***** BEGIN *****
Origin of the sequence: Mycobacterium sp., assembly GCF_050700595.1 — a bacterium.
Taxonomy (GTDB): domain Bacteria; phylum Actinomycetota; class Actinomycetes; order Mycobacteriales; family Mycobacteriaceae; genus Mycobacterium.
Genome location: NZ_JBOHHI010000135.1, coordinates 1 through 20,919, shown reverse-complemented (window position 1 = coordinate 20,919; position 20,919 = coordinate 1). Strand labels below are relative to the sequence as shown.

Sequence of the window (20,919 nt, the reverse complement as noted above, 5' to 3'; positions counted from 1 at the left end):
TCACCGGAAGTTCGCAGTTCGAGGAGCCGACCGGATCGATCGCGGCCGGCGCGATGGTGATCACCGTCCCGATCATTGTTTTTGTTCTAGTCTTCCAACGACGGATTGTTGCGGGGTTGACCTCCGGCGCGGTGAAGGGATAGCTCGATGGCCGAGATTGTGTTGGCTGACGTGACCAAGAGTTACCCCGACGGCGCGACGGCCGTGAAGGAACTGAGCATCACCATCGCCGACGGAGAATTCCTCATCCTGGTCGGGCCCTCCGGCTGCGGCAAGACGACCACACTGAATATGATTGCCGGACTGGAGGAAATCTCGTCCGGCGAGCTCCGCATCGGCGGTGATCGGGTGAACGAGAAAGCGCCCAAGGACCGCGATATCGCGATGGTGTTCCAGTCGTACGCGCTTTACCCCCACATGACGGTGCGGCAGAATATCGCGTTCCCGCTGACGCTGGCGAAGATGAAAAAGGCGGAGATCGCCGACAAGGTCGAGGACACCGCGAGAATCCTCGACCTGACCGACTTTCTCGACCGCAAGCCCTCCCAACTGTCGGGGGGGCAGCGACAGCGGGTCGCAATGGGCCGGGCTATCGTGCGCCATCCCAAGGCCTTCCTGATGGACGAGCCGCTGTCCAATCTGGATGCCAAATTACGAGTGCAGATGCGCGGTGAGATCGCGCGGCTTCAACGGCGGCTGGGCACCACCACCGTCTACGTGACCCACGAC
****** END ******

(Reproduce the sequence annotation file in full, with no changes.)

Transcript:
Origin of the sequence: Mycobacterium sp., assembly GCF_050700595.1 — a bacterium.
Taxonomy (GTDB): domain Bacteria; phylum Actinomycetota; class Actinomycetes; order Mycobacteriales; family Mycobacteriaceae; genus Mycobacterium.
Genome location: NZ_JBOHHI010000135.1, coordinates 1 through 20,919, shown reverse-complemented (window position 1 = coordinate 20,919; position 20,919 = coordinate 1). Strand labels below are relative to the sequence as shown.

Sequence of the window (20,919 nt, the reverse complement as noted above, 5' to 3'; positions counted from 1 at the left end):
TCACCGGAAGTTCGCAGTTCGAGGAGCCGACCGGATCGATCGCGGCCGGCGCGATGGTGATCACCGTCCCGATCATTGTTTTTGTTCTAGTCTTCCAACGACGGATTGTTGCGGGGTTGACCTCCGGCGCGGTGAAGGGATAGCTCGATGGCCGAGATTGTGTTGGCTGACGTGACCAAGAGTTACCCCGACGGCGCGACGGCCGTGAAGGAACTGAGCATCACCATCGCCGACGGAGAATTCCTCATCCTGGTCGGGCCCTCCGGCTGCGGCAAGACGACCACACTGAATATGATTGCCGGACTGGAGGAAATCTCGTCCGGCGAGCTCCGCATCGGCGGTGATCGGGTGAACGAGAAAGCGCCCAAGGACCGCGATATCGCGATGGTGTTCCAGTCGTACGCGCTTTACCCCCACATGACGGTGCGGCAGAATATCGCGTTCCCGCTGACGCTGGCGAAGATGAAAAAGGCGGAGATCGCCGACAAGGTCGAGGACACCGCGAGAATCCTCGACCTGACCGACTTTCTCGACCGCAAGCCCTCCCAACTGTCGGGGGGGCAGCGACAGCGGGTCGCAATGGGCCGGGCTATCGTGCGCCATCCCAAGGCCTTCCTGATGGACGAGCCGCTGTCCAATCTGGATGCCAAATTACGAGTGCAGATGCGCGGTGAGATCGCGCGGCTTCAACGGCGGCTGGGCACCACCACCGTCTACGTGACCCACGAC